October 2012

    • 23 Oct 2012

      Seventeen Entrepreneurs-in-Residence Join Harvard Business School

      BOSTON—Seventeen entrepreneurs are working with the Harvard Business School (HBS) community this year as Entrepreneurs-in-Residence (EiR). Sponsored by the School's Arthur Rock Center for Entrepreneurship, the Entrepreneur-in-Residence program, now in its seventh year, invites veteran entrepreneurs to HBS to advise MBA students interested in starting companies and work with faculty on research and course development. Read more.

    • 12 Oct 2012

      Remarks by The Honorable Elaine L. Chao

      Remarks by The Honorable Elaine L. Chao, representing Dr. James S. C. Chao and family, on the occasion of Harvard Business School's announcement of the Ruth Mulan Chu Chao Center and Ruth Mulan Chu and James Si-Cheng Chao Family Fellowship Fund. Read more.

    • 12 Oct 2012

      Harvard University and Harvard Business School Receive $40 Million Donation from a Dr. James S. C. Chao and Family Foundation

      BOSTON— Harvard University and Harvard Business School have received a $40 million gift from a Dr. James Si-Cheng Chao and Family Foundation. The gift was given in tribute to the life and legacy of the late Ruth Mulan Chu Chao, beloved matriarch of this most prominent and accomplished Chinese-American family. It will support both students in the Master in Business Administration (MBA) program and participants in the School’s Executive Education programs. The Chao family — the only one in the School's history to have had four daughters attend — poignantly made their gift during the 50th anniversary celebration of women in Harvard’s full–time MBA program and the 375th anniversary of Harvard University. Read more.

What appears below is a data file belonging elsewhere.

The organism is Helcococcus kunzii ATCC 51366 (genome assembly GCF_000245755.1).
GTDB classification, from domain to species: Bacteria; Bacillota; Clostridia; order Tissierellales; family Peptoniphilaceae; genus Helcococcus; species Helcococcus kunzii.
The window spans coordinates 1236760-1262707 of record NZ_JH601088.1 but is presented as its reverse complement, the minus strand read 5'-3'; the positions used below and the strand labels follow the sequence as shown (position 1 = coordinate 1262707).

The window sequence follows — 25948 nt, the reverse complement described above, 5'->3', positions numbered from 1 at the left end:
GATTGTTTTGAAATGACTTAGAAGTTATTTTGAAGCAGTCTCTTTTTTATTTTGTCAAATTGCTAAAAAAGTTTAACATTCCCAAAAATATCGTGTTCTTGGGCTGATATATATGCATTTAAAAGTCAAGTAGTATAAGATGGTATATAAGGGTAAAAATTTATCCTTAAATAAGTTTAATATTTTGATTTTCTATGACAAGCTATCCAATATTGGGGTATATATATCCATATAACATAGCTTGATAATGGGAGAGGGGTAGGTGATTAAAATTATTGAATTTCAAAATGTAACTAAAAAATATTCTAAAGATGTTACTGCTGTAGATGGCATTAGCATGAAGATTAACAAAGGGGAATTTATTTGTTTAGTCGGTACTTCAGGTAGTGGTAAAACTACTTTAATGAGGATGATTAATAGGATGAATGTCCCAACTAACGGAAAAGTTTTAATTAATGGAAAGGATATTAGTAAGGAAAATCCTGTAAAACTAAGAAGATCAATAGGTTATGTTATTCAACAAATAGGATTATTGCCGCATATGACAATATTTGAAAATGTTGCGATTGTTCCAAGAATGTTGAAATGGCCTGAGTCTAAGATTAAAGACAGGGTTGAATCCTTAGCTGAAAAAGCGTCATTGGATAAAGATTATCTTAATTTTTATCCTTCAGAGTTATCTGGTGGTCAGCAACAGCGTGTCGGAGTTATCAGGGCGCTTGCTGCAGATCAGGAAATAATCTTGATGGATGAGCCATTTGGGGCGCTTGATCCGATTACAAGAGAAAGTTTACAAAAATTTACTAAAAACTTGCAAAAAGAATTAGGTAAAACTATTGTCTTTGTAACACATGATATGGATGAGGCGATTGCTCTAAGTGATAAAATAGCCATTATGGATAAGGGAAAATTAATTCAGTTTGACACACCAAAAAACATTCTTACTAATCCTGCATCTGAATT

• 04 Oct 2012

      Baker Library’s Historical Collections Receive Papers of Computer Pioneer and Philanthropist An Wang

      BOSTON—In the 1970s, in the early days of computers, before there were microchips, the principal technology at the heart of a computer's memory was "magnetic core memory," whose main component was the "pulse transfer controlling device." That essential component was the invention of a China-born computer whiz living in Cambridge named An Wang , who had founded Wang Laboratories, Inc., in 1951 to develop specialty electronic devices. An acclaimed pioneer in the field of computer technology who held more than 35 patents, he was inducted into the National Inventors Hall of Fame in 1988. Read more.